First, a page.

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MKT 201 Exam 1.pdf

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Department
Marketing
Course
MKT 201
Professor
Smita Kulkarni
Semester
Fall

Description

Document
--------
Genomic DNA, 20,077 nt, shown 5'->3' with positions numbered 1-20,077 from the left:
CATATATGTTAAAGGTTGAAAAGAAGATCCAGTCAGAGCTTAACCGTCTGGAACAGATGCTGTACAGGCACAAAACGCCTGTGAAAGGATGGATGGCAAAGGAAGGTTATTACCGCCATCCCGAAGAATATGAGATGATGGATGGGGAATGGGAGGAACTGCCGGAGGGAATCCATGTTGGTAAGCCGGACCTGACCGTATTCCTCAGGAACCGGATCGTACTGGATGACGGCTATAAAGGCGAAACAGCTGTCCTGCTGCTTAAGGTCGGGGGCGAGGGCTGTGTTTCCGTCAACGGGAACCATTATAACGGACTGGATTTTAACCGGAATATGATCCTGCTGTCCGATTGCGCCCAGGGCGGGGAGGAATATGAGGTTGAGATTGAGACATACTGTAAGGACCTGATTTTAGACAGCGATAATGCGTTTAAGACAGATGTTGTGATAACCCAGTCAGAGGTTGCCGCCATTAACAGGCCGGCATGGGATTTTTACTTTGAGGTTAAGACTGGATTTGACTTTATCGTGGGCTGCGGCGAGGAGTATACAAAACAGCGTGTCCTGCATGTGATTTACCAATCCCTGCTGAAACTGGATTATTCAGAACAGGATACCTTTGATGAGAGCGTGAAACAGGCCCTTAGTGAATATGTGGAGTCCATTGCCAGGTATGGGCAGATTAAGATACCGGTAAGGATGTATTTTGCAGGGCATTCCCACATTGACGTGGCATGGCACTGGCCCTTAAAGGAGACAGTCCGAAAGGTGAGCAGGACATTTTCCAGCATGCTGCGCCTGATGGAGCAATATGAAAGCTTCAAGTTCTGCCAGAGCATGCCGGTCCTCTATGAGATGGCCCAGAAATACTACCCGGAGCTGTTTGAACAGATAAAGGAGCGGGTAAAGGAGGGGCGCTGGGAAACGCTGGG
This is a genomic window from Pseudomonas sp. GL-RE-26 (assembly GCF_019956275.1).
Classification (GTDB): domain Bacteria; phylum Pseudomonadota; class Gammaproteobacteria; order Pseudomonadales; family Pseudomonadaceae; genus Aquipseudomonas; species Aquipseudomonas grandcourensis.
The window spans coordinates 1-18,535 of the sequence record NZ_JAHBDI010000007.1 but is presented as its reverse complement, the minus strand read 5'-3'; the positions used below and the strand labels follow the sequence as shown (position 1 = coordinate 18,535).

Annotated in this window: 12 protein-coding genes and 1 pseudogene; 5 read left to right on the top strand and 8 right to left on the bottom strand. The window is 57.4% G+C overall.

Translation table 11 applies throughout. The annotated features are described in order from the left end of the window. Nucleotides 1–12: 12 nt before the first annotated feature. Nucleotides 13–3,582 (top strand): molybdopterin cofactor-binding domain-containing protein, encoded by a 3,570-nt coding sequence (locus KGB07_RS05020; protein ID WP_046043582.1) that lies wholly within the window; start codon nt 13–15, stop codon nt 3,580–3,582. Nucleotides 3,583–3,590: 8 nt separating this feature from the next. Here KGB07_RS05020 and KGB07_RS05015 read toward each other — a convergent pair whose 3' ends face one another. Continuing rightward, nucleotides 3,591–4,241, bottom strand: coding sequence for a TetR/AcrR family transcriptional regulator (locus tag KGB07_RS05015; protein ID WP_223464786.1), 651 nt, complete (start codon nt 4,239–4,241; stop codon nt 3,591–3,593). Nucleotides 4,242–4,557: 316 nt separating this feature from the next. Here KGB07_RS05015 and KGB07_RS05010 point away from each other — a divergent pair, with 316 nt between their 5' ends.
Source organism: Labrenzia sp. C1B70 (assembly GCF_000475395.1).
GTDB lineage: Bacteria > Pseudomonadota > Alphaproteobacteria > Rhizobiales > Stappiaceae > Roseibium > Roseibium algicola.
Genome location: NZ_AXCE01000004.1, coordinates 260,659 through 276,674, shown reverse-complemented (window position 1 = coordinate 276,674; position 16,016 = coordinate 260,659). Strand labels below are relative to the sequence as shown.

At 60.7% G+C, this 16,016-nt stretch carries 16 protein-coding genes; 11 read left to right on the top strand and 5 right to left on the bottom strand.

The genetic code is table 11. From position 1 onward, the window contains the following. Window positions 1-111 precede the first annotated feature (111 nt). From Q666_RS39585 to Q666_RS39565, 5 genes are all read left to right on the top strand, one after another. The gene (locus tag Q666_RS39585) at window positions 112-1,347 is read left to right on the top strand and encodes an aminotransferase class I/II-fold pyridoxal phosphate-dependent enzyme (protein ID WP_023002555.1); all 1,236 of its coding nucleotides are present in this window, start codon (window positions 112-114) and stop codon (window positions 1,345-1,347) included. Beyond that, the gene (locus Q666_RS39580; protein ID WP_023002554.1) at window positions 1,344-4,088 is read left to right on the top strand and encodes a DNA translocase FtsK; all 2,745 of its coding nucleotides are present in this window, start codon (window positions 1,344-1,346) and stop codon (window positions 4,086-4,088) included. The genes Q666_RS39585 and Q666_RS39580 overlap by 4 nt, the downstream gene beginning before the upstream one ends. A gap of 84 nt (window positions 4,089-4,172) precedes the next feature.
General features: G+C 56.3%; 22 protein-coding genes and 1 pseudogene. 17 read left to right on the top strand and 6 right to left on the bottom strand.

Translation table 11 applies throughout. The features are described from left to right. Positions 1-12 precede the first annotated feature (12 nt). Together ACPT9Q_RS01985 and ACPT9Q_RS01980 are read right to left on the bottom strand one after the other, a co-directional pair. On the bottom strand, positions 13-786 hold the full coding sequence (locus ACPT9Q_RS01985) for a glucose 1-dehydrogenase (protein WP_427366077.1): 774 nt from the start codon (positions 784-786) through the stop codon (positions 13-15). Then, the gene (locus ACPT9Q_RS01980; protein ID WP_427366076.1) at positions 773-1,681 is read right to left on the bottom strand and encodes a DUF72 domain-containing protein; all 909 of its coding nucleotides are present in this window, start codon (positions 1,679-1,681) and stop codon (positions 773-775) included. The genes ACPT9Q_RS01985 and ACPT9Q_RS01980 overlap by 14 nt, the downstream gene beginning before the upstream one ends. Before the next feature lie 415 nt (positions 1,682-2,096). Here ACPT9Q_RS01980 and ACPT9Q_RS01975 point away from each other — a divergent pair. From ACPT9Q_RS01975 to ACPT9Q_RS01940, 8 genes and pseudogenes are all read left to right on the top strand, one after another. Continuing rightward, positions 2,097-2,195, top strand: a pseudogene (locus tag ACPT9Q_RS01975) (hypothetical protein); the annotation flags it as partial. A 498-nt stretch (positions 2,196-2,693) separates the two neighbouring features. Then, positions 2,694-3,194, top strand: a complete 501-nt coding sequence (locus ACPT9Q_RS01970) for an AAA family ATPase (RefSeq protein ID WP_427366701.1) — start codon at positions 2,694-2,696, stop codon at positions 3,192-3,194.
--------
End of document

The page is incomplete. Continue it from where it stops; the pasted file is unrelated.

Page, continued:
Exam  1 Mul▯ple  choice  -­‐  30  ques▯ons  (1.5  points  each)  [45  points] True/False  statements  -­‐  10  ques▯ons  (1.5  points  each)  [15  points] Defini▯ons  -­‐  5  (2  points  each)  [10  points]   Short  answers  -­‐  choose  two  out  of  three  (5  points  each)  [10  points]  if  you  do  all  three  she  will  choose  the  best  two  out  of  three Essay  -­‐  1  ques▯on  (20  points) Chapter  1  –Overview  of  Marke▯ng 1.  Understanding  what  is  marke▯ng  and  its  defini▯on Marke▯ng  is  an  organiza▯onal  func▯on  and  a  set  of  processes  for  crea▯ng  (products/offerings  by  ins▯tu▯on),   communica▯ng  (products),  capturing  (value),  and  delivering  value  (products  to  customer/client/partner/ society)  and  for  managing  customer  rela▯onships  in  ways  that  benefit  the  organiza▯on  and  its  stakeholders.   Marke▯ng  deals  with  people  (ac▯vi▯es  centered  around  customers).  Marke▯ng  is  managing  profitable   customer  rela▯onships.  Marke▯ng    is  giving  customer  what  they  need  to  make  the  purchase  experience  easy,   fun,  and  affordable. 2. Core  Aspects  of  Marke▯ng F E A D C B A.    Who  are  your  customers?  Who  are  you  selling  to?  Who  are  your  target  consumers? B.    Exchange:                                                                                Product          Seller/Company                Money                                                      Buyer/Customer C. (3.  Marke▯ng  Mix  –  4Ps  [Value])   Product-­‐  Crea▯ng  Value  by  developing  a  variety  of  offerings,  including:  physical  goods  (tangible),     services  (intangible),  people  (i.e.  poli▯cians,  movie  stars,  singers),  ideas  (i.e.  dona▯ng  blood),  and     places  (tourism)  to  sa▯sfy  customer  needs.   Price-­‐  Capturing  Value;  Price  is  everything  a  buyer  gives  up  (money,  ▯me,  energy)  for  the     product;  Price  is  determined  by  figuring  out  how  much  customers  are  willing  to  pay  and    assessing     whether  a  profit  can  be  made   Place-­‐  Delivering  Value  (place  [supply  chain  management]  describes  all  ac▯vi▯es  needed  to  get    the     product  to  the  right  customer  when  the  customer  wants  it)     Promo▯on-­‐  Communica▯ng  Value  by  a  marketer  that  informs,  persuades,  and  reminds    poten▯al     buyers  about  a  product  or  service  to  influence  their  opinions  or  elicit  a  response D. B2C  Marke▯ng  (Business  to  Customer  marke▯ng),  i.e.  Dell  Computers  -­‐-­‐-­‐>  Customer B2B  Marke▯ng  (Business  to  Business  marke▯ng),  i.e.  Dell  Computers  -­‐-­‐-­‐>  UMiami  (greater  volume) C2C  Marke▯ng  (Customer  to  Customer  marke▯ng) E. Marke▯ng  Impacts  Stakeholders:  Society;  Customers;  Employees;  Supply  Chain  (i.e.  Raw  Material  to  GM   [suppliers]  to  dealer  [retailer]  to  customers  [consumer],  GM  needs  to  supply  enough,  so  car  dealer  does  not   look  bad  to  customers) Employment  Marke▯ng-­‐  undertaking  marke▯ng  research  to  understand  what  poten▯al  employees  are   seeking,  as  well  as  what  they  think  about  the  firm;  developing  a  value  proposi▯on  and  an  employment  brand   image;  communica▯ng  that  image  to  poten▯al  employees;  and  then  fulfilling  the  brand  promise  by  ensuring   the  employee  experience  matches  that  which  was  adver▯sed F.  (4.  Eras:  Produc▯on-­‐Oriented,  Sales  Oriented,  Marke▯ng  Oriented  and  Value  Based  Marke▯ng) Produc▯on-­‐  No  compe▯▯on Sales-­‐  Pressured  customers  into  buying Marke▯ng-­‐  Tried  to  find  out  what  customers  wanted Value-­‐based  Marke▯ng-­‐  (5.  What  is  Value  Based  Marke▯ng?  Give  an  example.  What  do  value  based   companies  do?)     Value  reflects  the  rela▯onship  of  benefits  to  costs;     Value-­‐based  Marke▯ng  focuses  on  ge▯ng  customer  to  understand  performance  of  product  and  price     tag  a▯ached;     Value  Co-­‐crea▯on  is  when  the  customer  acts  as  a  collaborator  to  create  the  product  (i.e.     designing  their  own  Nike  shoes  or  designing  M&Ms);     Value-­‐Driven  Companies  share  informa▯on  across  their  organiza▯on,  balance  customer’s     benefits  and  costs,  and  build  rela▯onships  with  customers     Customer  Rela▯onship  Management  [CRM]  is  a  business  philosophy  and  set  of  strategies,       programs,  and  systems  that  focus  on  iden▯fying  and  building  loyalty  among  the  firm’s  most       valued  customers,  companies  try  to  a▯ract  loyal  customers  by  crea▯ng  a  loyalty  program  [i.e.       CVS  extra-­‐care  card]         Other  rela▯onships  that  exist  are:         Transac▯onal  Orienta▯on-­‐  regards  buyer-­‐seller  rela▯onship  as  a  series  of         individual  transac▯ons  and  gives  li▯le  importance  to  anything  that  happened         before  or  a▯er  any  transac▯on       Rela▯onal  Orienta▯on  is  based  on  the  philosophy  that  buyers  and  sellers  should         develop  a  long-­‐term  rela▯onship 6. Why  is  Marke▯ng  important? Expands  firm’s  global  presence,  pervasive  across  organiza▯on,  pervasive  across  supply  chain,  makes  life  easier   and  provides  employment  opportuni▯es,  can  be  entrepreneurial,  and  enriches  society Chapter  2  –Developing  Marke▯ng  Strategies  and  a  Marke▯ng  Plan 1. What  is  a  marke▯ng  strategy?  What  is  Sustainable  Compe▯▯ve  Advantage? A  Marke▯ng  Strategy  iden▯fies:  ①  a  firm’s  target  market  (who  will  buy?  who  will  influence  the  decision?)  ②   a  related  marke▯ng  mix  (selec▯on  of  4  Ps)  ③  the  bases  on  which  the  firm  decides  to  build  a  Sustainable   Compe▯▯ve  Advantage  (SCA)  (companies  specialize  in  an  area  to  achieve  it) Sustainable  Compe▯▯ve  Advantage  (SCA)  is  an  advantage  that  a  firm  has  over  the  compe▯▯on  that  is  not   easily  copied  and  thus  can  be  maintained  over  a  period  of  ▯me i.e.  Dunkin’  Donuts  -­‐-­‐>  simple  coffee,  accessibility,  appeal  to  all  busy  people,  friendly  staff/experience,  and   quality  (they  throw  out  their  coffee  a▯er  18  minutes) 2. How  to  deliver  customer  value  and  develop  sustainable  compe▯▯ve  advantage?  (Refer  Exhibit  2.1) Customer  Excellence  is  achieved  when  a  firm  develops  value-­‐based  strategies  for  retaining  loyal  customers   and  provides  outstanding  customer  service 80%  of  customers  yield  20%  of  business,  20%  of  customers  yield  80%  of  business “Business  is  like  a  [open-­‐ended]  bucket”  -­‐VP  of  Holiday  Inn  (customers  come  in  and  they  leave) i.e.  Best  Buy Opera▯onal  Excellence  is  achieved  through  efficient  opera▯ons  (get  customers  what  they  want,  when  they   want  it),  excellent  supply  chain  management  (①sell  merchandise  in  par▯cular  region  ②obtain  special  terms   of  purchase  that  are  not  available  to  compe▯tors  ③receive  popular  merchandise  that  may  be  in  short   supply),  strong  rela▯onships  with  suppliers,  and  excellent  human  resource  management  (yields  produc▯ve   employees) Efficient Operations Excellent Supply Chain Management i.e.  Walmart Product  Excellence  is  having  products  with  high  perceived  value  and  effec▯ve  branding  and  posi▯oning i.e.  Apple   Loca▯onal  Excellence  is  having  good  physical  loca▯on  and  internet  presence,  it  is  important  for  retailers  and   service  providers 3. Steps  in  the  marke▯ng  plan  (Refer  Exhibit  2.2)  (You  should  be  able  to  briefly  describe  the  five  different  steps   in  the  marke▯ng  plan) Marke▯ng  Plan  is  a  wri▯en  document  composed  of  an  analysis  of  the  current  marke▯ng  situa▯on,   opportuni▯es  and  threats  for  the  firm,  marke▯ng  objec▯ves  and  strategy  specified  in  terms  of  the  four  Ps,   ac▯on  programs,  and  projected  or  pro-­‐forma  income  statements. Step  1:  Mission  Statement-­‐  Broad  descrip▯on  of  a  firm’s  objec▯ves  and  the  scope  of  its  ac▯vi▯es  it  plans  to   undertake  (i.e.  MADD  strives  to  stop  drunk  driving,  support  vic▯ms  of  this  violent  crime  and  prevent  underage   drinking) Step  2:  Situa▯on  Analysis  (SWOT)-­‐  Non-­‐biased  analysis  of  current  market  situa▯on  (compe▯tors  &  $$) Internal  Evalua▯on:  Strengths  (posi▯ve)  and  Weaknesses  (nega▯ve) External  Evalua▯on:  Opportuni▯es  (posi▯ve)  and  Threats  (nega▯ve) Step  3:  Iden▯fying  and  Evalua▯ng  Opportuni▯es  Using  STP Market  Segmenta▯on:  Process  of  dividing  the  market  into  groups  (market  segments:  consist  of  consumers   who  respond  similarly  to  a  firm’s  marke▯ng  efforts)  of  customers  with  different  needs,  wants,  or   characteris▯cs  -­‐  who  therefore  might  appreciate  products  or  services  geared  especially  for  them Targe▯ng:  a▯er  a  firm  has  iden▯fies  the  various  market  segments  it  might  pursue,  it  evaluates  each  segment’s   a▯rac▯veness  and  decides  which  to  pursue Posi▯oning:  involves  the  process  of  defining  the  marke▯ng  mix  variables  so  that  target  customers  have  a  clear,   dis▯nc▯ve,  desirable  understanding  of  what  the  product  does  or  represents  in  comparison  with  compe▯ng   products Step  4:  Iden▯fies  marke▯ng  objec▯ves  in  reference  to  the  4  Ps  (Product  Value  Crea▯on,  Price  Value  Capture,   Place  Value  Delivery,  Promo▯on  Value  Communica▯on) Step  5:  Evalua▯ng  the  results  of  the  strategy  and  implementa▯on  program  using  marke▯ng  metrics   (measurement  system  that  quan▯fies  a  trend,  dynamic,  or  characteris▯c) Who  is  accountable  for  performance?   What  are  the  performance  objec▯ves  and  metrics  of  the  firm’s  various  products  and  businesses  (projected   income)?   What  are  the  financial  performance  metrics  (i.e.  sales  and  profits)  and  how  do  they  compare  with   compe▯▯on? Por▯olio  Analysis:  Strategic  Business  Unit  (SBU)  or  Product  Line  (division  of  the  firm  that  can  be  managed  and   operated  somewhat  independently  from  other  divisions  and  may  have  a  different  missions  or  objec▯ves),   Market  Share  (percentage  of  a  market  accounted  for  by  a  specific  en▯ty  and  is  used  to  establish  the  product’s   strength  in  a  par▯cular  market),  Rela▯ve  Market  Share  (provides  a  product’s  rela▯ve  strength,  compared  to   that  of  the  largest  firm  in  the  industry),    Market  Growth  Rate  (annual  rate  of  growth  of  the  specific  market  in   which  the  product  competes) 4. What  are  Planning,  Implementa▯on  and  Control  Phase? Three  Phases  of  a  Strategic  Plan: Phase  1:  Planning  Phase  consists  of  ①  the  business  mission/philosophy  and  objec▯ves  and  ②  the   Strengths  Weaknesses  Opportuni▯es  Threats  Analysis Phase  2:  Implemen▯ng  Phase    consists  of  ①  iden▯fying  opportuni▯es  and  ②  implemen▯ng  the   marke▯ng  mix Phase  3:  Control  Phase  consists  of  evalua▯ng  performance  through  feedback  and  monitoring  how  the   product  is  doing 5. Growth  Strategies  –  Market  /  Products  and  Services  Strategies  (Exhibit  2.8) Market  Penetra▯on  Strategy-­‐  employs  exis▯ng  marke▯ng  mix  and  focuses  the  firm’s  efforts  on  exis▯ng   customers  (want  customers  to  be  loyal) Market  Development  Strategy-­‐  employs  exis▯ng  marke▯ng  offering  to  reach  new  market  segments,   whether  domes▯c  or  interna▯onal  (expanding  to  foreign  market) Product  Development  Strategy-­‐  offers  a  new  product  or  service  to  a  firm’s  current  target  market   (added  new  products  to  an  exis▯ng  market) Diversifica▯on  Strategy-­‐  introduces  a  new  product  or  service  to  a  market  segment  that  currently  is  not   served  (do  something  different  to  what  you  have  been  doing) Related  Diversifica▯on-­‐  current  target  market  and/or  marke▯ng  mix  shares  something  in  common   with  the  new  opportunity  (i.e.  Staples  -­‐-­‐>  copy  and  print  services) Unrelated  Diversifica▯on-­‐  new  business  lacks  any  common  elements  with  the  present  business  (i.e.   Disney  movies,  TV  shows,  and  stores) Chapter  4  –  Analyzing  the  Marke▯ng  Environment 1. Know  what  is  marke▯ng  environment-­‐  micro  environment  and  macro  environment Marke▯ng  Environment-­‐  Forces  that  affect/project  a  business Micro  Environment  (Immediate  Environment)  –   Company  capabili▯es-­‐  Realize  who  you  are,  what  are  your  strengths  (i.e.  infrastructure),  who  is  your  strength Core  competency  -­‐-­‐-­‐>  Exis▯ng  knowledge,facili▯es,  patents,  etc.  -­‐-­‐(apply  to)-­‐>  new  markets,  new  products,  etc. Compe▯▯on-­‐  Compe▯▯ve  intelligence  (CI)  consists  of  market  research  on  compe▯tors,  proac▯ve  rather  than   reac▯ve  strategy  (know  your  compe▯tor’s  ac▯ons)  consists  of  buying  compe▯tor’s  products  and  analyzing   them  (opening  product,  what  is  it  made  of,  learn  about  inside  details  [also  known  as:  reverse  engineering]) Corporate  partners-­‐  Firms  are  part  of  alliances,  align  with  compe▯tors  and  suppliers  (corporate  giants  help   suppliers  by  telling  them  how  to  make  products  be▯er  and  how  to  improve  on  their  marke▯ng  and  they  help   retailers  by  marke▯ng  their  stores),  just  in  ▯me  delivery  systems  (JIT) Macro  Environment  (External  Environment)  –  A  good  company  will  sense  changes  and  build  them  up  to  suit   the  needs  of  the  customer  (i.e.  electric  car) Culture-­‐  shared  meanings,  beliefs,  morals,  values,  and  customs  of  a  group  of  people  (iden▯fying  similari▯es   and  differences  in  cultures  to  segment  market) Country  Culture  (tools  and  ar▯facts,  behavior,  dress,  symbols,  physical  se▯ngs,  ceremonies,  language,  colors,   tastes,  and  food)  vs  Regional  Culture i.e.  State  Farm’s  9/11  Commercial  and  how  McDonald’s  serves  avocado  as  a  topping  in  Chile Demographics-­‐  Characteris▯cs  of  human  popula▯on  segments,  provides  an  easily  understood  snapshot  of  the   typical  consumer  in  a  specific  target  market,  provides  a  study  of  a  popula▯on Genera▯onal  Cohorts-­‐  group  of  people  of  the  same  genera▯on Generational Cohort Tweens Gen Y Gen X Baby Boomers Seniors Range of Birth Years 1996-2000 1977-1995 1965-1976 19